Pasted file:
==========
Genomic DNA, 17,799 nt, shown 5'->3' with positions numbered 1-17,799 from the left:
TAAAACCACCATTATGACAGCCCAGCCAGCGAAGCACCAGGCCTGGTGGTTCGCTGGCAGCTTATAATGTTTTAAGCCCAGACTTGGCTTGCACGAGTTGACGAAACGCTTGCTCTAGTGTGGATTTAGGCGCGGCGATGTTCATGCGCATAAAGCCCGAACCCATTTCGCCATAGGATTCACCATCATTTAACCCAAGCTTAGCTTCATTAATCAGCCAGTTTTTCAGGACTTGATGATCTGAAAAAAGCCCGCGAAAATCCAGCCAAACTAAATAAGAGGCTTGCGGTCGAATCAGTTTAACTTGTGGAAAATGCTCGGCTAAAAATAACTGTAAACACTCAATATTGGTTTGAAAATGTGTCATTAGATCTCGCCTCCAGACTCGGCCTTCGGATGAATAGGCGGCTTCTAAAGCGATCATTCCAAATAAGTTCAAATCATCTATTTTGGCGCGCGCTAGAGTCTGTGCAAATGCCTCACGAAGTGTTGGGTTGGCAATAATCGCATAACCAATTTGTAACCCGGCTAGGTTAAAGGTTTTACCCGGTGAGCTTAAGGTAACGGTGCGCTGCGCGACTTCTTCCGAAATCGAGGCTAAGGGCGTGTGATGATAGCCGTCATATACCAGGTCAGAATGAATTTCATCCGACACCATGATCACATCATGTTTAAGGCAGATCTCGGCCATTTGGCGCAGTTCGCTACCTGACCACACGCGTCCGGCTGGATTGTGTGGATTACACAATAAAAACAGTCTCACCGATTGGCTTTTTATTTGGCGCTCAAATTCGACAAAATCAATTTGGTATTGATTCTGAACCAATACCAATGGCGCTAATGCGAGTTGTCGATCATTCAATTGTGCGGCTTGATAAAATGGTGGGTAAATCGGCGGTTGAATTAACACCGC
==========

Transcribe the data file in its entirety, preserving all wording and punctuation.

Genomic DNA, 17,799 nt, shown 5'->3' with positions numbered 1-17,799 from the left:
TAAAACCACCATTATGACAGCCCAGCCAGCGAAGCACCAGGCCTGGTGGTTCGCTGGCAGCTTATAATGTTTTAAGCCCAGACTTGGCTTGCACGAGTTGACGAAACGCTTGCTCTAGTGTGGATTTAGGCGCGGCGATGTTCATGCGCATAAAGCCCGAACCCATTTCGCCATAGGATTCACCATCATTTAACCCAAGCTTAGCTTCATTAATCAGCCAGTTTTTCAGGACTTGATGATCTGAAAAAAGCCCGCGAAAATCCAGCCAAACTAAATAAGAGGCTTGCGGTCGAATCAGTTTAACTTGTGGAAAATGCTCGGCTAAAAATAACTGTAAACACTCAATATTGGTTTGAAAATGTGTCATTAGATCTCGCCTCCAGACTCGGCCTTCGGATGAATAGGCGGCTTCTAAAGCGATCATTCCAAATAAGTTCAAATCATCTATTTTGGCGCGCGCTAGAGTCTGTGCAAATGCCTCACGAAGTGTTGGGTTGGCAATAATCGCATAACCAATTTGTAACCCGGCTAGGTTAAAGGTTTTACCCGGTGAGCTTAAGGTAACGGTGCGCTGCGCGACTTCTTCCGAAATCGAGGCTAAGGGCGTGTGATGATAGCCGTCATATACCAGGTCAGAATGAATTTCATCCGACACCATGATCACATCATGTTTAAGGCAGATCTCGGCCATTTGGCGCAGTTCGCTACCTGACCACACGCGTCCGGCTGGATTGTGTGGATTACACAATAAAAACAGTCTCACCGATTGGCTTTTTATTTGGCGCTCAAATTCGACAAAATCAATTTGGTATTGATTCTGAACCAATACCAATGGCGCTAATGCGAGTTGTCGATCATTCAATTGTGCGGCTTGATAAAATGGTGGGTAAATCGGCGGTTGAATTAACACCGC